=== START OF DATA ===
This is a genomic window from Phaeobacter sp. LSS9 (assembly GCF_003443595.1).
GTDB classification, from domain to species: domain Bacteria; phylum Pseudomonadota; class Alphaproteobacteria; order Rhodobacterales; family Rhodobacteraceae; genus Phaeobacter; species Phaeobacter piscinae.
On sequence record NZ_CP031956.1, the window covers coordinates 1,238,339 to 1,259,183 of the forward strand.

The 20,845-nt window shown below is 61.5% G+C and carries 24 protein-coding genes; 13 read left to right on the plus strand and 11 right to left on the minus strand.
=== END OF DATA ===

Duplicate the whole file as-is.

This is a genomic window from Phaeobacter sp. LSS9 (assembly GCF_003443595.1).
GTDB classification, from domain to species: domain Bacteria; phylum Pseudomonadota; class Alphaproteobacteria; order Rhodobacterales; family Rhodobacteraceae; genus Phaeobacter; species Phaeobacter piscinae.
On sequence record NZ_CP031956.1, the window covers coordinates 1,238,339 to 1,259,183 of the forward strand.

The 20,845-nt window shown below is 61.5% G+C and carries 24 protein-coding genes; 13 read left to right on the plus strand and 11 right to left on the minus strand.